I’ve been curious about Jason Nyonya House for a while. We must have passed it at least half a dozen times because it’s near my husband’s nanny’s house.
However, we never really got round to trying it out as Nanny always cooks for us. Then a few weeks ago, a most serendipitous incident led us to Jason’s.
We had some guests coming over from outstation. I’d already pointed them to food court New World Park, but learning more about my child guest’s special needs, I suddenly realised that the noisy environment was filled with audio sensory triggers.
It was Penang peak hour – how the heck do I find a quiet, cosy restaurant nearby, with easy parking at the snap of a finger?
Jason Nyonya House!
You see, a few weeks ago, I received a Fb message from a Chuck Chan, who wanted to tell me he followed my food articles in The Star. Upon chatting, I found out that he was the founder of Jason Nyonya House – yes the same restaurant I’d noticed earlier AND conveniently located next to New World Park!
After much hand-wringing, I pinged Chuck on Fb.
He sorted everything out, from identifying parking options & handpicking our dishes, to gifting us treats on the house.
Complex and well-balanced
The claypot asam pedas stingray arrived first. It looked like no asam pedas fish I’d eaten before – the assam curry soup was noticeably darker in colour, and it was unusually scattered with Thai basil leaves.
Tentatively, I took a morsel of fish and gravy.
It … tasted like no asam pedas fish I’d eaten before. The flavours were extraordinarily complex and full bodied, yet you could taste the freshness of the fish. The Thai basil leaves touch gave the dish a pleasant fragrance that set it apart – in a good way – from other versions of the dish.
From then on, every dish that came out just kept beating my expectations.
One of the last to arrive was the ayam pongteh arrived. I grimaced inwardly. I’ve eaten many versions of this, but always found them too sweet or watery. Maybe I’m just one of those oddballs who has a rare repulsion for ayam pongteh …
“This is one of our signatures,” Chuck said enthusiastically.
Oh no! Have to give face liddat.
Bracing myself, I took a bite – and gasped out loud. There was a deep savouriness that hinted subtly at a cencaluk-y funk, without the overload of sweetness that I often found too cloying in other versions. The dish had been simmered so long that the potatoes had broken down completely to fuse with the gravy that you couldn’t tell potato and sauce apart. Ayam pongteh, you have a new fan.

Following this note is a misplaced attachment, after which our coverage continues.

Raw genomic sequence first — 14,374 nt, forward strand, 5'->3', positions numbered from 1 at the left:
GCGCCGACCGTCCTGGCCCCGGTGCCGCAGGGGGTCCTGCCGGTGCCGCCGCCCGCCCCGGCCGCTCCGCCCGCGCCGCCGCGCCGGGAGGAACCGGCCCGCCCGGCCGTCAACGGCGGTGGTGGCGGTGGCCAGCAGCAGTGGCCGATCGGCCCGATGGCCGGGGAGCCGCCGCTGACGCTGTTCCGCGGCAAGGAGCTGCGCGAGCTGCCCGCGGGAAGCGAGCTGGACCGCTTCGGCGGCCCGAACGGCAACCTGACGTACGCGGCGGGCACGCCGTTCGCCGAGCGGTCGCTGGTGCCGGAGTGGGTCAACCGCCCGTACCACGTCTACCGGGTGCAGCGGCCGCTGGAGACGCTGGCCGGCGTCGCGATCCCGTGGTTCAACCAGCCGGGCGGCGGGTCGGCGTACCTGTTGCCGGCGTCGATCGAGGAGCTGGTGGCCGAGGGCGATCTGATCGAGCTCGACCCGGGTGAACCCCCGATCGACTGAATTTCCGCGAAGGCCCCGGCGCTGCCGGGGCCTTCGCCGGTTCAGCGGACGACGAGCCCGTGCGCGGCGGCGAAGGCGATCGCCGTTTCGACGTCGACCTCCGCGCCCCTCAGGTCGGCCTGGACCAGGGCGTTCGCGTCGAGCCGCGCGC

Hands down, it was my BEST nyonya food experience in Penang by a MILE.
A fearless woman
Looking at my guests’ expressions, clearly I wasn’t the only one having a foodgasm. One of my guests who works in the food industry and frequently goes taste-testing, commented: “The flavours are more complex and intense but extremely well-balanced. Not easy to achieve.”
Over our long lunch, I found out the reason for those subtle differences. The restaurant was set up to keep memories of the founder’s mum alive.
She was a Chinese-Thai who left her country at 20 to marry a man she had never met. “Her reason? She wanted her children to grow up with electricity and piped water.”
The arranged marriage lasted 63 years till she passed. “We mourned for 100 days,” said Chuck. “Immediately after the mourning Dad passed to follow her.”
A tribute to Mama
The family missed her cooking terribly. Although not Nyonya, Mama was a fast learner who picked up local cooking techniques from her Malaysian Penang family & an innovative soul who infused Thai influences into her interpretation of Nyonya cuisine – which explains the more intense flavours & use of Thai-centric ingredients like basil leaves in the asam pedas pari.
The family began toying with the idea of opening a restaurant using her recipes. They started by using their home for six months, before taking the bold step to open their first outlet, followed by the second one near New World Park. A year after it was up and running smoothly, Chuck left the business fully to his brother’s family.
At the original shop on King Street, you can see old photos of Chuck’s parents & the kids growing up. “I’m glad to know that I have a memory of my mum that I can go back to whenever I miss her.”
Thank you so much for the wonderful food and hospitality, Chuck and family. You surely did your mum proud.
Jason Nyonya House
10B Lebuh King, 10200 George Town, Penang.
Business Hours: 11am-2.30pm; 6-9.30pm (Closed Wed)
Tel: +6 018-356 0515
26, Jalan Nagor, 10050 George Town, Penang.
Business Hours: 11am-2.30pm; 6-9pm (Closed Wed)
Tel: + 013-980 0402